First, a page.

Traverse City Record-Eagle


August 2, 2013

Letters to the Editor: 08/02/2013

Another mess-up?

Our two absentee ballots were already marked “yes” for the upcoming Northwestern Michigan College millage request. However, the recent debacle over the $70,000 cost to run the election and responses by the board members and President Timothy Nelson’s explanation quickly changed “yes” to not voting at all.

When President Nelson returns the $70,000 to NMC for his error —“we dropped the ball — and I take responsibility for that” — then I’ll reconsider for another time.

Do we add this snafu to other governmental mess-ups?

Irene Brown, Jack Hood

Traverse City

NMC matters

Our region is renowned for great natural resources, which makes this one of the finest places to live. Another resource that has a great impact on our area is Northwestern Michigan College.

NMC provides access to a lifetime of educational opportunities. The oldest community college in Michigan, NMC has led the way with innovative programs and leadership in areas connected to the regional economy and assets.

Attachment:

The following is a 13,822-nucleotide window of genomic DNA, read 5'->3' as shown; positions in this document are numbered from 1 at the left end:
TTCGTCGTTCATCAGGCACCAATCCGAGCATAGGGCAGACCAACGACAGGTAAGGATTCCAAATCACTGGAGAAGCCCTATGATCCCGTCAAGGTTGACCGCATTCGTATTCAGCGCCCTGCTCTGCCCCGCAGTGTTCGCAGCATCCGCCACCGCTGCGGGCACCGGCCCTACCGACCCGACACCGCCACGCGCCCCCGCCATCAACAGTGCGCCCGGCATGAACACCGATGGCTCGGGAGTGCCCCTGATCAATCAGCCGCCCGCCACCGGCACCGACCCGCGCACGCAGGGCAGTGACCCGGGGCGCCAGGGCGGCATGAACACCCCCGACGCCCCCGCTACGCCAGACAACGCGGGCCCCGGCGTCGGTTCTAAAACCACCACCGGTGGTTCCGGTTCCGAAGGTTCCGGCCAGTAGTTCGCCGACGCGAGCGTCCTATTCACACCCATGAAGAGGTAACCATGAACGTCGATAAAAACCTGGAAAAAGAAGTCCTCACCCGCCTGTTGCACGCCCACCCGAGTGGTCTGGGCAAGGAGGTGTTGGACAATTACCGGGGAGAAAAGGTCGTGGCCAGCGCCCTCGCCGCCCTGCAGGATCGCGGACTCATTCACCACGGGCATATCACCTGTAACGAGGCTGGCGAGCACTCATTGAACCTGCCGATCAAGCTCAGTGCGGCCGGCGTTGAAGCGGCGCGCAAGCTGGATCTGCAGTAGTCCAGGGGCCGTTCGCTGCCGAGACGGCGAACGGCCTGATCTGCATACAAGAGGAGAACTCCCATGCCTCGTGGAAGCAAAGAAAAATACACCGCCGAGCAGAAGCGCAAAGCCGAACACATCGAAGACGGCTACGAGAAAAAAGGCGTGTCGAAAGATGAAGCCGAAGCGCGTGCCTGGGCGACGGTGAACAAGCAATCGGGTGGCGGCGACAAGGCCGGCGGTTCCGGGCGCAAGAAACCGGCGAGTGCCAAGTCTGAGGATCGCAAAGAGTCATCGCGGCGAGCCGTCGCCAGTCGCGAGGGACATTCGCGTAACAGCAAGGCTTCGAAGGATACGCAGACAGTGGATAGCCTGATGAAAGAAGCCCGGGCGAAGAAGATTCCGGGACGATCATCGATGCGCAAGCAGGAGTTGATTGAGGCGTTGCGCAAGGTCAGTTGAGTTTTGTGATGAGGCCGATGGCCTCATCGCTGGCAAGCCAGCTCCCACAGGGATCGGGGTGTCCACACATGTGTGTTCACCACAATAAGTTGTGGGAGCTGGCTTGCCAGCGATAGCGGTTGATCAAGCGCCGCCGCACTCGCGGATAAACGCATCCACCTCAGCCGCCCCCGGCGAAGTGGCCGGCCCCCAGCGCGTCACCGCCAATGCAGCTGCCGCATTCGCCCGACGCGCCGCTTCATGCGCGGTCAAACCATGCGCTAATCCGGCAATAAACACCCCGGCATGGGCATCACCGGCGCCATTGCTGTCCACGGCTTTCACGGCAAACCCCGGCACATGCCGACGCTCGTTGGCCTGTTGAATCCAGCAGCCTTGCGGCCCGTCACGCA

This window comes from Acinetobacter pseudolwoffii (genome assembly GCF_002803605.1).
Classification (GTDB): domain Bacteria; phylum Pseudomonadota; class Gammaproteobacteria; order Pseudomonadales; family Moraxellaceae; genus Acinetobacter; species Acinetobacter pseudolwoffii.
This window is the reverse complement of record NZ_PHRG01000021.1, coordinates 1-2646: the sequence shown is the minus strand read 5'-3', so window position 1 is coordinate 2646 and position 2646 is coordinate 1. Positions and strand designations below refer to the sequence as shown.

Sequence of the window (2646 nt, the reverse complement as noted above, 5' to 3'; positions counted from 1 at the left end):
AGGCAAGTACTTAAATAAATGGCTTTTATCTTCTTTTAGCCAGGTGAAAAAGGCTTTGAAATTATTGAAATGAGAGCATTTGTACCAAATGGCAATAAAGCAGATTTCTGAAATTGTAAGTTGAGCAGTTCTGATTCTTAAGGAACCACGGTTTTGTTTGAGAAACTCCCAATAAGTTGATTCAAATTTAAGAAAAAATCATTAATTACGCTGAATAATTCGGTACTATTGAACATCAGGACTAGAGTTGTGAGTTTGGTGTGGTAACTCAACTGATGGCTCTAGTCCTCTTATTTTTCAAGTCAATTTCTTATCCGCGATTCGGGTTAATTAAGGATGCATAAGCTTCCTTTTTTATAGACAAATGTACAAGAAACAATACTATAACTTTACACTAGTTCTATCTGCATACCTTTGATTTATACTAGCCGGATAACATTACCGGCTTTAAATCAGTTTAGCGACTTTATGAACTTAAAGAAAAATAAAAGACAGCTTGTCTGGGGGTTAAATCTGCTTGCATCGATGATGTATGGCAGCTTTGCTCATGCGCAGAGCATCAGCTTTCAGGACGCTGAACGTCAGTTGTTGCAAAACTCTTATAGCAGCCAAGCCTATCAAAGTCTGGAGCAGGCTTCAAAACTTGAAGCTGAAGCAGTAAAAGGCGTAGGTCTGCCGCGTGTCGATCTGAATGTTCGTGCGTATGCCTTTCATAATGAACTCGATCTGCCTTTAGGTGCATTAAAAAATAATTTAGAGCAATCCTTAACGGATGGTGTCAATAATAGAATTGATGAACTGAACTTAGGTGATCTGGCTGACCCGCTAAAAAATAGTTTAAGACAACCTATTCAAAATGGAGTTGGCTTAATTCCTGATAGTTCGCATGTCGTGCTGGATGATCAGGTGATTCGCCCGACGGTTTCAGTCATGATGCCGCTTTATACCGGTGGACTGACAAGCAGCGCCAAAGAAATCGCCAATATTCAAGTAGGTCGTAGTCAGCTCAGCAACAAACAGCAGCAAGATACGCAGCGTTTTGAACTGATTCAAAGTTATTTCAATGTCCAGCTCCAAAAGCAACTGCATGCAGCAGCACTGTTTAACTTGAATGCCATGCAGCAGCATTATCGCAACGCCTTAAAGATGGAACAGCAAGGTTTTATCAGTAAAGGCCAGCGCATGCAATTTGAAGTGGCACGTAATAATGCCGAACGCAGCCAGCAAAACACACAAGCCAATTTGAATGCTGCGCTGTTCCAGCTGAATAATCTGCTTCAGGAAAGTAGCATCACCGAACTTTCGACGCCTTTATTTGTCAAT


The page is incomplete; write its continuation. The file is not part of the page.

The college has a long-standing commitment to making these opportunities affordable. NMC is the eighth-lowest of 28 Michigan community colleges.

Join me in supporting NMC’s millage Tuesday.

NMC matters to me.

George McManus

Traverse City

The writer is a former state senator

Continue NMC support

As a past president of Northwestern Michigan College, I understand and appreciate the support residents have given the college over the past six decades.

NMC is truly a special place, and that is because those who live in this beautiful part of the state have always shown such pride in their college, supported the college and helped it become a world-class institution.

On Tuesday, voters will be asked to approve a millage to return NMC’s millage rate to its 1995 level. I urge you to continue to support NMC as you have from the very beginning.

Tim Quinn

Old Mission

The writer was NMC president from 1989 to 1996

An interesting decision

Interesting — Northwestern Michigan College pays $70,000 to hold a special election, with the hope that many or most people will not vote.

Frederick Ide


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